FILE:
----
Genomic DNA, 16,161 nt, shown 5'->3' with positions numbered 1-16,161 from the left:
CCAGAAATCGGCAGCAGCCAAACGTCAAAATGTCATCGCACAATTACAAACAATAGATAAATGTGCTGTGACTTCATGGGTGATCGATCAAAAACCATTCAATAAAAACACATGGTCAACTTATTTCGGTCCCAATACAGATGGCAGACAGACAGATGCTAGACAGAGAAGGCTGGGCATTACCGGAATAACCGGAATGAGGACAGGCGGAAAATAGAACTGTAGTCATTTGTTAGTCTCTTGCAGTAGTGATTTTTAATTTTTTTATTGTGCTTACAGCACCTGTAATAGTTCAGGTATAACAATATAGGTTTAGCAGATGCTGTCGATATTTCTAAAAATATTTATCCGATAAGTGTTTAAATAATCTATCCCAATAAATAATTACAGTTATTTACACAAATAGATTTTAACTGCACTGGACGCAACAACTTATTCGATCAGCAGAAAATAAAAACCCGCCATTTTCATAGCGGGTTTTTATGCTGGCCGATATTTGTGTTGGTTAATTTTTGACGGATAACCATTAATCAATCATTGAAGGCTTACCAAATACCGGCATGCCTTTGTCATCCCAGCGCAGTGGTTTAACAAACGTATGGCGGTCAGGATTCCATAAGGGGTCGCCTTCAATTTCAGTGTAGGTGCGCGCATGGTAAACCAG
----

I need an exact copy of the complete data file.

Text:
Genomic DNA, 16,161 nt, shown 5'->3' with positions numbered 1-16,161 from the left:
CCAGAAATCGGCAGCAGCCAAACGTCAAAATGTCATCGCACAATTACAAACAATAGATAAATGTGCTGTGACTTCATGGGTGATCGATCAAAAACCATTCAATAAAAACACATGGTCAACTTATTTCGGTCCCAATACAGATGGCAGACAGACAGATGCTAGACAGAGAAGGCTGGGCATTACCGGAATAACCGGAATGAGGACAGGCGGAAAATAGAACTGTAGTCATTTGTTAGTCTCTTGCAGTAGTGATTTTTAATTTTTTTATTGTGCTTACAGCACCTGTAATAGTTCAGGTATAACAATATAGGTTTAGCAGATGCTGTCGATATTTCTAAAAATATTTATCCGATAAGTGTTTAAATAATCTATCCCAATAAATAATTACAGTTATTTACACAAATAGATTTTAACTGCACTGGACGCAACAACTTATTCGATCAGCAGAAAATAAAAACCCGCCATTTTCATAGCGGGTTTTTATGCTGGCCGATATTTGTGTTGGTTAATTTTTGACGGATAACCATTAATCAATCATTGAAGGCTTACCAAATACCGGCATGCCTTTGTCATCCCAGCGCAGTGGTTTAACAAACGTATGGCGGTCAGGATTCCATAAGGGGTCGCCTTCAATTTCAGTGTAGGTGCGCGCATGGTAAACCAG